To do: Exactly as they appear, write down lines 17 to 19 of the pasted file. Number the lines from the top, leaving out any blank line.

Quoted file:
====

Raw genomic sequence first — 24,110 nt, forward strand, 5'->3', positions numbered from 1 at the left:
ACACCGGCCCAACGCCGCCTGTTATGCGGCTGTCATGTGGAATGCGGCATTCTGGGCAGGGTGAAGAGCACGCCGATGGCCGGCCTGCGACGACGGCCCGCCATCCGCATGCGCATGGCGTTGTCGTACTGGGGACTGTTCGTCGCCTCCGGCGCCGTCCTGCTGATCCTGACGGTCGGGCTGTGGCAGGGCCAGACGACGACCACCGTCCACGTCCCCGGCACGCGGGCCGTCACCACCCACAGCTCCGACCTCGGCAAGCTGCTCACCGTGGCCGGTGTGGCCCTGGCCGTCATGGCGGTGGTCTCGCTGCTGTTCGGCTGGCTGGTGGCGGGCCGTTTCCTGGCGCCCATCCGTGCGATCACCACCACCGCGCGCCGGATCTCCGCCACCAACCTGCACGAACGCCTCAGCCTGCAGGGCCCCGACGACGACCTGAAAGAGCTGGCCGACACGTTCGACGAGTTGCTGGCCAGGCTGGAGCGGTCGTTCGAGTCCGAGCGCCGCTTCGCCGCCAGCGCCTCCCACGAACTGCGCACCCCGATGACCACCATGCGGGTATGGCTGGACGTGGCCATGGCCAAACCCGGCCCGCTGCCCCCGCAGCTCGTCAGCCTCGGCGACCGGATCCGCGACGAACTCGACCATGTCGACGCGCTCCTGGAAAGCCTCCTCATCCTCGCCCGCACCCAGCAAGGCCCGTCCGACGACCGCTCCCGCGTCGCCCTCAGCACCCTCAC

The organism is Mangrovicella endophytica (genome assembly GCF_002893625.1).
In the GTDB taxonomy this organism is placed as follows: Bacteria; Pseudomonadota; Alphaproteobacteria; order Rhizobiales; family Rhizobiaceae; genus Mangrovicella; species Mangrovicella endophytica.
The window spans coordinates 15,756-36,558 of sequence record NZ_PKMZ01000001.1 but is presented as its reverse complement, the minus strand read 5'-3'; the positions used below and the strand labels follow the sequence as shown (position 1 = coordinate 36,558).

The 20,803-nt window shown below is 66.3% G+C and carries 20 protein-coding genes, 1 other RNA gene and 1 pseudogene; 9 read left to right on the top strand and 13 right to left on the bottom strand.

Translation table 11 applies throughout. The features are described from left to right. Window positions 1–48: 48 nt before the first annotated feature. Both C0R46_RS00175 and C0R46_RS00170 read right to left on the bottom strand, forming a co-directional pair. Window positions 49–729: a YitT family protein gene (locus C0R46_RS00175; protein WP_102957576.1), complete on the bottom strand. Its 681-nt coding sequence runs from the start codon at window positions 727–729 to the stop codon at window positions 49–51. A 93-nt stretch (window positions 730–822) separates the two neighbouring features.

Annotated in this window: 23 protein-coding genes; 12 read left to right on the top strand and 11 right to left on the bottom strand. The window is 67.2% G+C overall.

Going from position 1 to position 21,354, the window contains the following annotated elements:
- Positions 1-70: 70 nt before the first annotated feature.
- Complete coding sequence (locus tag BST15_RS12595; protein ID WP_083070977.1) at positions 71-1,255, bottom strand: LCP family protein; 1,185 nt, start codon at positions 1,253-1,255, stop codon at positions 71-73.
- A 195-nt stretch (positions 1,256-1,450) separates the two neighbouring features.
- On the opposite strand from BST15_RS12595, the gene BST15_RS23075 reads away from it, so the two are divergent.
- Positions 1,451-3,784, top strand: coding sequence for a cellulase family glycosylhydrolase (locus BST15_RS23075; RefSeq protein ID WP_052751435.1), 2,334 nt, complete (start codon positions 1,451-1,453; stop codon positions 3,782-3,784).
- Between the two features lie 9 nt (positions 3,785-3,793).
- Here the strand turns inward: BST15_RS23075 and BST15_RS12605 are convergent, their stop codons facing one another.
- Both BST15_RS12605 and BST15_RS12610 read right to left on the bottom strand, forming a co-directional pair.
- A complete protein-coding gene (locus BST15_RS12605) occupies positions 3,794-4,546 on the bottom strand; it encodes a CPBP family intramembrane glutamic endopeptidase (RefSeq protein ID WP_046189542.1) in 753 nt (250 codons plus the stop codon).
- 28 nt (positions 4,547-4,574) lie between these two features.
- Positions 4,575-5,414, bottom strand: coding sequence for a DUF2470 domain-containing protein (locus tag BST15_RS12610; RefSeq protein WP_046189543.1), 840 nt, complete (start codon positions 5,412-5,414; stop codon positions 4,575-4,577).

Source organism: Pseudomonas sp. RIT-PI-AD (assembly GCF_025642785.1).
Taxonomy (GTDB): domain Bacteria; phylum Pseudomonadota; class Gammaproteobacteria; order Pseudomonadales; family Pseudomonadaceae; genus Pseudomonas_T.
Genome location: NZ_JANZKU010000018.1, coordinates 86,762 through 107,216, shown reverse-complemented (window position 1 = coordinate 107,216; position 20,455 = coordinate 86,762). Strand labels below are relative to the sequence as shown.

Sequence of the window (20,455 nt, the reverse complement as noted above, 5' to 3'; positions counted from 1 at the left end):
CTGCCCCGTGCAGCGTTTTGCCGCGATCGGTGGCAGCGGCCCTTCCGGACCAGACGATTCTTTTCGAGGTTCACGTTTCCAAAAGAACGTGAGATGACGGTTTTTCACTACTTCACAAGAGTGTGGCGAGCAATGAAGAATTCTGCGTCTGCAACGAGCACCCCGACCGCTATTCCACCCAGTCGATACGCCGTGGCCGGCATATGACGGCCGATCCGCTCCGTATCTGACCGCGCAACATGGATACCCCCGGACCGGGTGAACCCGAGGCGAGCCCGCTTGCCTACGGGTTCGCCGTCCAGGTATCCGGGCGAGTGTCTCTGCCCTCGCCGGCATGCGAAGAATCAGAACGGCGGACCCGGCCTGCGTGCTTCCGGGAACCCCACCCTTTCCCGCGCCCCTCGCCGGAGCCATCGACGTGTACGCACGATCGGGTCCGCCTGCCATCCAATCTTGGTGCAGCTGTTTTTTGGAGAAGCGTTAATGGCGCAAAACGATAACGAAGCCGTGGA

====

- Both BST15_RS12605 and BST15_RS12610 read right to left on the bottom strand, forming a co-directional pair.
- A complete protein-coding gene (locus BST15_RS12605) occupies positions 3,794-4,546 on the bottom strand; it encodes a CPBP family intramembrane glutamic endopeptidase (RefSeq protein ID WP_046189542.1) in 753 nt (250 codons plus the stop codon).
- 28 nt (positions 4,547-4,574) lie between these two features.